Unfortunately, it can't deliver a good HDR experience because it can't display a wide color gamut and doesn't get very bright. It has a very low input lag, but it doesn't support any variable refresh rate technology to reduce screen tearing. Overall, while it isn't the most feature-rich TV, it's a decent choice for those shopping on a tight budget.
If you need something with wider viewing angles than the Hisense R6090G, then check out the LG 43UN7300PUF. It has an IPS panel with much wider viewing angles, so you don't lose as much image accuracy when viewing from the side. However, that comes at the cost of a lower contrast ratio, resulting in blacks that look gray in the dark. It has better reflection handling, lower input lag, and gets brighter in HDR. It runs on the equally good WebOS platform, and it has a microphone built into the remote for voice control.
Overall, the Hisense is a better choice as it delivers better picture quality due to its higher contrast ratio. However, if you have a seating arrangement that requires you to view the TV at an angle, then go with the LG.
01/15/2021: Confirmed picks are still accurate and updated text for clarity.
12/18/2020: Removed Toshiba Fire TV 2020, added Hisense R6090G.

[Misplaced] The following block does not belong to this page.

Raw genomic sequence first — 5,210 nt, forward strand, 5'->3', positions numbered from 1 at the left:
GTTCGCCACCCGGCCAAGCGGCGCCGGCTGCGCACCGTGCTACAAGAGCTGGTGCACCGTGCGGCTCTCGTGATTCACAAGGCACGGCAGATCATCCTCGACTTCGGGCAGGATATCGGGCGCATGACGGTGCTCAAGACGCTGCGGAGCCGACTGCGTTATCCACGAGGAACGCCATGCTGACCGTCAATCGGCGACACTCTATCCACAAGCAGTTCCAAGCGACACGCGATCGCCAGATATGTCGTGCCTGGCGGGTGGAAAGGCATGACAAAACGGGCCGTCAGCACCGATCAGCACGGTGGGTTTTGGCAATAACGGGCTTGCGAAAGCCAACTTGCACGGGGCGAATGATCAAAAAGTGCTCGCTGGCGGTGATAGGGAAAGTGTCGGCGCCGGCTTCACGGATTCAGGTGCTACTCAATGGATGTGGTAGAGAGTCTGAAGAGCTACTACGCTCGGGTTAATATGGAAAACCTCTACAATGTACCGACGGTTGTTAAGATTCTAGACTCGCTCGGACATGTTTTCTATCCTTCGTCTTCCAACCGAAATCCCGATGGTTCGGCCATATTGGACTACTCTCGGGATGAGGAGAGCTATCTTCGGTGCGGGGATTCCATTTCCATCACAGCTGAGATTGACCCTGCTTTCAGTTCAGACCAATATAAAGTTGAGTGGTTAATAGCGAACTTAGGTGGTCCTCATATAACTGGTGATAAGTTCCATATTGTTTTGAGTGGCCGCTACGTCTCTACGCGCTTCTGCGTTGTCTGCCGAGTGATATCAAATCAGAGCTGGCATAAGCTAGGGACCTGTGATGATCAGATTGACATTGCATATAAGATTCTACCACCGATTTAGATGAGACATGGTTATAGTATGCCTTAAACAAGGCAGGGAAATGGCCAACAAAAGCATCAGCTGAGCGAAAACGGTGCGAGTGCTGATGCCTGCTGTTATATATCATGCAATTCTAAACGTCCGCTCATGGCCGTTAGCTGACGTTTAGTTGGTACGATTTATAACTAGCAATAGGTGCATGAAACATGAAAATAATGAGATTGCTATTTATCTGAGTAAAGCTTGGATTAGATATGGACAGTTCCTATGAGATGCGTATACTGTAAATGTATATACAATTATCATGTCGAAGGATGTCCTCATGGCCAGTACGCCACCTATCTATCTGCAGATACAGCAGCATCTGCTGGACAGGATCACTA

09/25/2020: Removed the TCL 5 Series and 4 Series 2019 and added the LG UN7300 and Toshiba Fire TV 2020.
07/22/2020: Replaced the LG UM7300 with the Sony X800H as 'Best 40-42-43 Inch TV With Wide Viewing Angles' and removed the 'Android TV Alternative' category.
06/22/2020: Added the LG UM7300 to 'Wide Angle Alternative' and moved the Sony X800H to 'Android TV Alternative' to replace the Sony X800G.
Our recommendations above are what we think are currently the 40-42-43 inch TVs to buy for most people in each price range. We factor in the price (a cheaper TV wins over a pricier one if the difference isn't worth it), feedback from our visitors, and availability (no TVs that are difficult to find or almost out of stock everywhere).
If you would like to do the work of choosing yourself, here is the list of all our 40-42-43 inch TV reviews. Be careful not to get too caught up in the details. While no TV is perfect, most TVs are great enough to please almost everyone, and the differences are often not noticeable unless you really look for them.